Which usually means you’ll have to get their permission to do anything with your creation. That includes posting, submitting or uploading it to the Council.

Once you’ve got permission, you can share your creation with the public. On your website, for instance, or on social media.

What the Council can do with your creations

When you share your creation with us, we try to tell you exactly what we’re going to do with it. But that’s not always possible, so here’s what might happen…

When you post, upload or contribute a creation, we can:

a. Use, host or store it in the Council’s services and content

So you might see your creation on the Council’s website, social media or on other sites who have our permission to feature some of our content.

b. Copy, change or translate it, or make things inspired by it

We will only edit your creation where necessary. 

c. Moderate it

Which means we can review, edit, remove or decide not to display it. And, if it breaks any laws, we can refer it to the police and other authorities.

d. And we can use it

  • Anywhere in the world
  • In any medium (for example TV, the internet, radio and apps)
  • For as long as we want.

And anyone we work with can do those things too.

What you can't send us

Don’t send us anything that:

(a)      Was made by someone else, or that copies someone else's creation.

(b)      Is illegal or defamatory (damaging to someone else’s reputation).

(c)      Is inappropriate (offensive, off-topic or disruptive).

(d)      Contains personal details.

(e)      Contains spam.

(f)       Promotes a political party or breaks election or referendum rules. 

(g)      Puts children at risk.

(h)      Infringes anyone’s rights (that includes privacy rights).

(i)       You’ve made as part of your job or for your business.

(j)       Promotes a business.

(k)      Identifies someone (unless you have their consent or, if they’re under 16, the consent of their parent or guardian).

(l)       Is in contempt of court.

(m)     Contains links to content that can't be seen easily, may be unsafe (viruses, worms, spyware and Trojans) or automatically launches lots of windows.

(n)      Doesn’t comply with these terms.

Community virtual events Terms and conditions

Chesterfield borough council
Community virtual events
Terms and conditions

These terms and conditions apply to videos, recordings, music, images, clips, texts, spoken words and photographs (“creations”) that you upload to Chesterfield Borough Council’s website for the purposes of a Community Virtual Event.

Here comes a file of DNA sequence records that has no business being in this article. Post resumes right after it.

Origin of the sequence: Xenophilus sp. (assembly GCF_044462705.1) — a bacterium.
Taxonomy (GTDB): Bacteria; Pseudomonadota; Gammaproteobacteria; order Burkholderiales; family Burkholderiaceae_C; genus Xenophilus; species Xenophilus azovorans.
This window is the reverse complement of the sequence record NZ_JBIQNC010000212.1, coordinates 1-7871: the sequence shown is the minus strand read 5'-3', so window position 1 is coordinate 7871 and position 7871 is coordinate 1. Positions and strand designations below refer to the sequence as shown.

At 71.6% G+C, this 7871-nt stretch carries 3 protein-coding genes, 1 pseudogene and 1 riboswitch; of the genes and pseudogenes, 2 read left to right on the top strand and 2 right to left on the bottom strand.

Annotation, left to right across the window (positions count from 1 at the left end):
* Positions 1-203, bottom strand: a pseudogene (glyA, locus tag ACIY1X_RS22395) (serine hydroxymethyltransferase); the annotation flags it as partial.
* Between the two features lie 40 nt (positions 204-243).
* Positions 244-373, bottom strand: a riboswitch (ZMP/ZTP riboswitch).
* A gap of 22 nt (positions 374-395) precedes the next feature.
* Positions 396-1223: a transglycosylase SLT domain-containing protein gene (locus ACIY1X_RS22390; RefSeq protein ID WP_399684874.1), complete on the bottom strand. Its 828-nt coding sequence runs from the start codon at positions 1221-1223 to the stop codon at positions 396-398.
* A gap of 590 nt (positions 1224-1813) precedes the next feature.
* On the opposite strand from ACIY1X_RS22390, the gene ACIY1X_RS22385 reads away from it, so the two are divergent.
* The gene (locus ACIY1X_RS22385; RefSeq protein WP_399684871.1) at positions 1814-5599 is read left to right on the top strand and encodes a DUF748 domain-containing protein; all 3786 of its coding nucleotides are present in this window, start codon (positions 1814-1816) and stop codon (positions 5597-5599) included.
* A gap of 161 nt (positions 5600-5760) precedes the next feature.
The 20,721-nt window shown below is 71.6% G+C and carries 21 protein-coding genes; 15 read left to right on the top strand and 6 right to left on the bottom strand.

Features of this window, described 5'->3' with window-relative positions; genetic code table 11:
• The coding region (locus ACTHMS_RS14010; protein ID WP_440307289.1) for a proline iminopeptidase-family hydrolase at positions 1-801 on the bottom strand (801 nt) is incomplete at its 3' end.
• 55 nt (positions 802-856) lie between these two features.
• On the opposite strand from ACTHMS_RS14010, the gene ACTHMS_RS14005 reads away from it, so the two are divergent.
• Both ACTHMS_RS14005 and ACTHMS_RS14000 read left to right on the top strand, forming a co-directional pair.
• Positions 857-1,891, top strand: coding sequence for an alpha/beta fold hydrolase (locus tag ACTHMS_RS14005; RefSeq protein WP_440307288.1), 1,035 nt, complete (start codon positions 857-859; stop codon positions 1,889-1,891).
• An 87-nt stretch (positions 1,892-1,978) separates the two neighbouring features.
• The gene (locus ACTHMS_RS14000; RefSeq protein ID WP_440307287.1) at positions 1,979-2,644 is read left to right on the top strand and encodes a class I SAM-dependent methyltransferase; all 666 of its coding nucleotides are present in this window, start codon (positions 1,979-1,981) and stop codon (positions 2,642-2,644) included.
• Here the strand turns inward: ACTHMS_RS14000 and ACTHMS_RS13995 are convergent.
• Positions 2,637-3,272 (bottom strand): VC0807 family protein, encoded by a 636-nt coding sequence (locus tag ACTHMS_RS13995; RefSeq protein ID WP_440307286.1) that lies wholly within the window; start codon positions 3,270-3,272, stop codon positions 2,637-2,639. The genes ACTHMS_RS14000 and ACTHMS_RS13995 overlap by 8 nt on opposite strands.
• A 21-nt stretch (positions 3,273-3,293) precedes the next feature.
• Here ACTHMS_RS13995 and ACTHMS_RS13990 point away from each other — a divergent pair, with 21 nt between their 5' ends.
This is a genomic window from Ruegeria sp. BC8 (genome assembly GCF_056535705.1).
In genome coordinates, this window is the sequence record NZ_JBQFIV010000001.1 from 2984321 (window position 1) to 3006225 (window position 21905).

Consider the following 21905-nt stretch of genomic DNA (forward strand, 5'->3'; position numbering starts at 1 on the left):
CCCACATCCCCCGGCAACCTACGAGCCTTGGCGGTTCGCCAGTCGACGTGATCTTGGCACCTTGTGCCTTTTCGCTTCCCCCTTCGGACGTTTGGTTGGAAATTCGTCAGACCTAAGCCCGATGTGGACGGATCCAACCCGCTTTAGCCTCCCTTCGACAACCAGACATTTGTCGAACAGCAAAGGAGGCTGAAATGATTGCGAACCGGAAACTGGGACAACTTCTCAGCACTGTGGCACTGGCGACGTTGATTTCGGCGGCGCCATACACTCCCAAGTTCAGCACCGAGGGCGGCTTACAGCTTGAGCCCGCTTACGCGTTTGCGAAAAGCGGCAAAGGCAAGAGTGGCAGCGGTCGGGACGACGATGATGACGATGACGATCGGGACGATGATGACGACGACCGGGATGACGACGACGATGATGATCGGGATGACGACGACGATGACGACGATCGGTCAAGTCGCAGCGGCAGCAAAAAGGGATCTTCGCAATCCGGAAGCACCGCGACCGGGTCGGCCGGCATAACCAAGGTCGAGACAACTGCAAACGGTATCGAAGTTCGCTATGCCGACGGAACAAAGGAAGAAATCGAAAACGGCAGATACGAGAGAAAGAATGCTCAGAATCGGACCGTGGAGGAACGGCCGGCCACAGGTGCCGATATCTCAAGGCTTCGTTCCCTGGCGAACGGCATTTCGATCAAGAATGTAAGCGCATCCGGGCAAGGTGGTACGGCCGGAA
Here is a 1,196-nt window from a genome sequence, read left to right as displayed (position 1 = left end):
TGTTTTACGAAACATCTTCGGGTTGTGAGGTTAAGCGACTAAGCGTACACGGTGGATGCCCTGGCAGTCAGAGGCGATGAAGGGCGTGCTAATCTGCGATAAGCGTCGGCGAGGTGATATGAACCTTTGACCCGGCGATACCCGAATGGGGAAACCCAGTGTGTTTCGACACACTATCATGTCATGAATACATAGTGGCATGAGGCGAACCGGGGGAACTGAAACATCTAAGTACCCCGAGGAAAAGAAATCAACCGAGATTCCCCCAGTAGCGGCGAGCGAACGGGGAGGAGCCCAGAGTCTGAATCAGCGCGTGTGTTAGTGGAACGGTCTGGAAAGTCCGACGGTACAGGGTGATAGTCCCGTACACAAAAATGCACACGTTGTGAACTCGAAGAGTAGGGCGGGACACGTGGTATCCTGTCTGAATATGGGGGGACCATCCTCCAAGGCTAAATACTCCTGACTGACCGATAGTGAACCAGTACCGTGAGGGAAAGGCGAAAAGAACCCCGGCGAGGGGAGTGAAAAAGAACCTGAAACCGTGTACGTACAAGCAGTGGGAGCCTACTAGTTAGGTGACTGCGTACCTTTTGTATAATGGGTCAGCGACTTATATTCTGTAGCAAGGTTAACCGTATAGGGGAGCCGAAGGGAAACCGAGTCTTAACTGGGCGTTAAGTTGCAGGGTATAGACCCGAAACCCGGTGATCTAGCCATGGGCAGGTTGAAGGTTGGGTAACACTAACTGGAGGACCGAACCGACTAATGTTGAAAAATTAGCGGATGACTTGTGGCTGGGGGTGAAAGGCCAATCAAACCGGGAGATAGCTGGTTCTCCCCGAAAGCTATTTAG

There might be other terms

Sometimes uploading a creation to our website means using a tool provided by someone other than the Council. Sometimes the provider’s terms and conditions apply to using their tool. Do read their terms (which you can search for online) as they tell you what the provider can do with your creation when you use their tool.

Personal Information

We (or the provider we use so you can upload your creation) will not share the personal information you provide to us without letting you know first. Read more on how we use your personal data in our privacy policy

We will only use your personal information for the purposes of managing and producing the virtual event:

  • Any contact details we collect will only be used for communicating with you about your creation and will not be shared with anyone else.
  • We usually show your name alongside your creation. We’ll try to remove it if you ask us to, but this isn’t always possible.
  • Please be aware that any personally identifiable information that is included in your creation will be published on the internet. This will include uploading your creation to video hosting platforms (YouTube) and social media.

When you submit your creation to us, you are giving us consent to use your personal information as described above. You can withdraw this consent by contacting dpo@chesterfield.gov.uk, but please be aware that once your creation is published on the internet, we may not be able to recover all copies of it.

You can find more information about the way the council uses your personal information, and your individual rights, by going to www.chesterfield.gov.uk/privacy.

We hope to use your creation

But we can't guarantee it.

We won't pay you for it

We appreciate you sharing your creation with us but sadly we can’t pay you.